Using Gel Stain to Update a Banister
If you have yellow oak in your home and you're over it but you're not sure where to begin I can help you out. My home was built in 2004...towards the end of the yellow oak phase but still very much included. All the cabinets in our home as well as the banisters on our stairs are yellow oak. We already updated our master bathroom cabinets using Gel Stain but this time I set my sights on the first thing you see when you open our front door: the banisters. We still had some gel stain left from our last project as well as polyurethane so this project would be cost effective just somewhat time consuming. The perks of using gel stain are that you don't have to sand down to the bare wood like you would with normal stain. While we were updating the banisters I decided to replace the white spindles as well for a more modern iron spindle.
The before (I forgot to take a before but just beyond my aborable 4 year old you can see the banister)
Step one: Prep the Rails
I did a light sanding of the rails after my husband removed the spindles. If you're not removing your spindles and you're just updating the railing then I would recommend using painters tape around the top of the spindles to protect it from the sand paper as well as from the stain. With gel stain you do not have to sand down to bare wood you just need to get the clear coat off. You can also use a liquid sander for this step if you would prefer it.
Make sure to put down drop cloths or plastic to protect your floor or anything else you don't want stain on.
Step 2: Start staining
Now that you've lightly sanded you can get started. Make sure to mix your stain with a paint stirring stick (gel stain is very thick so it will not shake so stirring is required). I used a foam brush to brush the stain on. I have used a rag or paper towel before with this stain on unfinished wood but for wood that has already been stained a brushing it on works best. Brush the stain in on the direction of the grain. DO NOT wipe off! Unlike normal stain you will NOT wipe the stain off. Since you are not staining raw wood if you wipe it will just wipe away all your hard work and you'll have to start over. Once you're done with your first coat let it dry for 24 hours. It took 2 coats to do ours and then before I clear coated it I checked for any spots that didn't look as dark and touched those up (making sure to let set for 24 hours between each coat.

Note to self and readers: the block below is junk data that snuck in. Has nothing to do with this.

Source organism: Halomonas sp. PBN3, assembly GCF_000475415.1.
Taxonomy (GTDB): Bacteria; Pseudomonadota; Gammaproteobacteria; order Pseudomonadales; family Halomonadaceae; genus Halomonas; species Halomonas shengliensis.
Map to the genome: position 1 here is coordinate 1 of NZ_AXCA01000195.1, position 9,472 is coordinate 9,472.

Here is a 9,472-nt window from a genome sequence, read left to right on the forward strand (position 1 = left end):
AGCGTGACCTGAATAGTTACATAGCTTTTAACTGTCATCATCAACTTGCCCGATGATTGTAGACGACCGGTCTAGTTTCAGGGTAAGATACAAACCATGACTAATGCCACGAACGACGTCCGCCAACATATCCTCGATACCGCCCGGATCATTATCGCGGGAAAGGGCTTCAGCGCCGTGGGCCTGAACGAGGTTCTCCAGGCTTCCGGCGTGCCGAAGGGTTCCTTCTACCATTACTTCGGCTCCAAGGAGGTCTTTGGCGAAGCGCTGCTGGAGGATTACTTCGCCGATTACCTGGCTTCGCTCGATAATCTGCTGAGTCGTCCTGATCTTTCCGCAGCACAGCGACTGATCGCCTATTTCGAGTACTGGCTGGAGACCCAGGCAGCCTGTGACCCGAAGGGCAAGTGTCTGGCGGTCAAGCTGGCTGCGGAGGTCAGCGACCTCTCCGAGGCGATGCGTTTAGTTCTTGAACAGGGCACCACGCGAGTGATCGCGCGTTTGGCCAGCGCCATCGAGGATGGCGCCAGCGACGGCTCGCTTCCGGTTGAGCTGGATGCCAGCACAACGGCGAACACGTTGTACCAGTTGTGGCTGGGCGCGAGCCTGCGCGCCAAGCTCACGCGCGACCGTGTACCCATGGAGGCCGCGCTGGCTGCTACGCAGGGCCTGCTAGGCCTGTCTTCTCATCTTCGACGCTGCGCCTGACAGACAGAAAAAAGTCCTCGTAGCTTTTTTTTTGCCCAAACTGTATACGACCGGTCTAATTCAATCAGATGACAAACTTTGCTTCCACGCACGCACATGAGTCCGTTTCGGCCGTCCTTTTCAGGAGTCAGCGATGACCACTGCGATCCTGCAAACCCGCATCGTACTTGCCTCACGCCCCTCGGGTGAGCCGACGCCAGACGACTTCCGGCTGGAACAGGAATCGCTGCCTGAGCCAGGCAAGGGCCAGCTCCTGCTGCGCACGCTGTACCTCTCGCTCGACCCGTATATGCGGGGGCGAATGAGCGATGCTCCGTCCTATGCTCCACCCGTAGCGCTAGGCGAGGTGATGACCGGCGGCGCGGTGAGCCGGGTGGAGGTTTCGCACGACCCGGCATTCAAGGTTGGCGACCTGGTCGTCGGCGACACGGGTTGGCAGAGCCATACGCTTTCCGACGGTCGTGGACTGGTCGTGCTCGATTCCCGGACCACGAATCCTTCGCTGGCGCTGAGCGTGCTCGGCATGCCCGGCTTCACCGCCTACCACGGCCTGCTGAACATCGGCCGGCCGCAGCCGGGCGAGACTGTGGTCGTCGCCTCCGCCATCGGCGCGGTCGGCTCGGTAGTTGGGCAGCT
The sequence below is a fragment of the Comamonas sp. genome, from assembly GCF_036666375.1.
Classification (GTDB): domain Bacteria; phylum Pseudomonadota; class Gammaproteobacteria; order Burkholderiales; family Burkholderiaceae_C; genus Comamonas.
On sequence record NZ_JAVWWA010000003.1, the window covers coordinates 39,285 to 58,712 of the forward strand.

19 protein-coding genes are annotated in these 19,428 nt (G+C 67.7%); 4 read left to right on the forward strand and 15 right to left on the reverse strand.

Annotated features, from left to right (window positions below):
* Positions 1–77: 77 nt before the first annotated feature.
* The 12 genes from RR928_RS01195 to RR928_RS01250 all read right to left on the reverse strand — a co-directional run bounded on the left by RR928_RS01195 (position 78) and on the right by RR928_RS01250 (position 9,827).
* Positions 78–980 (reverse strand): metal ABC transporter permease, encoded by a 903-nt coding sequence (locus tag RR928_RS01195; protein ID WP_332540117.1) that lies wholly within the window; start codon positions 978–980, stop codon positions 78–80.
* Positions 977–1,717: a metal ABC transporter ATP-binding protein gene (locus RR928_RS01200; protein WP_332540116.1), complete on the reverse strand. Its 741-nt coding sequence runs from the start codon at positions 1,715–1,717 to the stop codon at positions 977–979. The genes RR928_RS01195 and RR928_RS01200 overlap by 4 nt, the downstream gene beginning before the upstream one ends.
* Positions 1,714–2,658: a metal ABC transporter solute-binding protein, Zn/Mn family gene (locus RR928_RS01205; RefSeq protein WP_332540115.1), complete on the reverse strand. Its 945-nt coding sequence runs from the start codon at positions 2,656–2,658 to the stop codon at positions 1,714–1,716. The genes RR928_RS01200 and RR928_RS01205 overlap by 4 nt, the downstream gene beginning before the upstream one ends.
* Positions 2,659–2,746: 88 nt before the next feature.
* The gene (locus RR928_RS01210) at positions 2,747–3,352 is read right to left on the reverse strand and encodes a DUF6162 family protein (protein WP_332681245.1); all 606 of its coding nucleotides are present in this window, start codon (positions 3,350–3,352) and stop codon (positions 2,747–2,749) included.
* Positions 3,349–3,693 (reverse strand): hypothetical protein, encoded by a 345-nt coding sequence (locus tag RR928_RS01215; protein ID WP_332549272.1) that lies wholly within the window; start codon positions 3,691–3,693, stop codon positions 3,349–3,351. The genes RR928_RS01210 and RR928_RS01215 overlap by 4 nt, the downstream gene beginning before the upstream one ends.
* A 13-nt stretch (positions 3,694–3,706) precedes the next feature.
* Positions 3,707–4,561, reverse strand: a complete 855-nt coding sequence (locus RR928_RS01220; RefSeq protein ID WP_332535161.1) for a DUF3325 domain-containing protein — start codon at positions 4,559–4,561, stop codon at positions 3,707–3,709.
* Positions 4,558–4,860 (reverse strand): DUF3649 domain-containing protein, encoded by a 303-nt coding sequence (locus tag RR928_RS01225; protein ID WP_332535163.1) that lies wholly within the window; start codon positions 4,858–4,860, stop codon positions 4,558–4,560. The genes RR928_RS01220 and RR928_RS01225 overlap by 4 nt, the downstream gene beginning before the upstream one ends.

Step 3: Clear Coat
Before you clear coat make sure that your railing is not tacky at all. You may need to wait a few days depending on the humidity to allow it to dry completely. I used a regular paint brush for the polyurethane because foam brushing will leave air bubbles in your finish. Also, do not shake your polyurethane...stir only to prevent air bubbles. Start brushing on your polyurethane in a thin coat making sure not to leave any runs in your finish. Depending on your finish you may need to do 2 coats making sure to let the first coat dry completely first.
Costs for this project
Gel Stain- $13
Foam Brushes- $1.50
Sanding Blocks- $5
Paint Brush- $5
Painters Tape- $5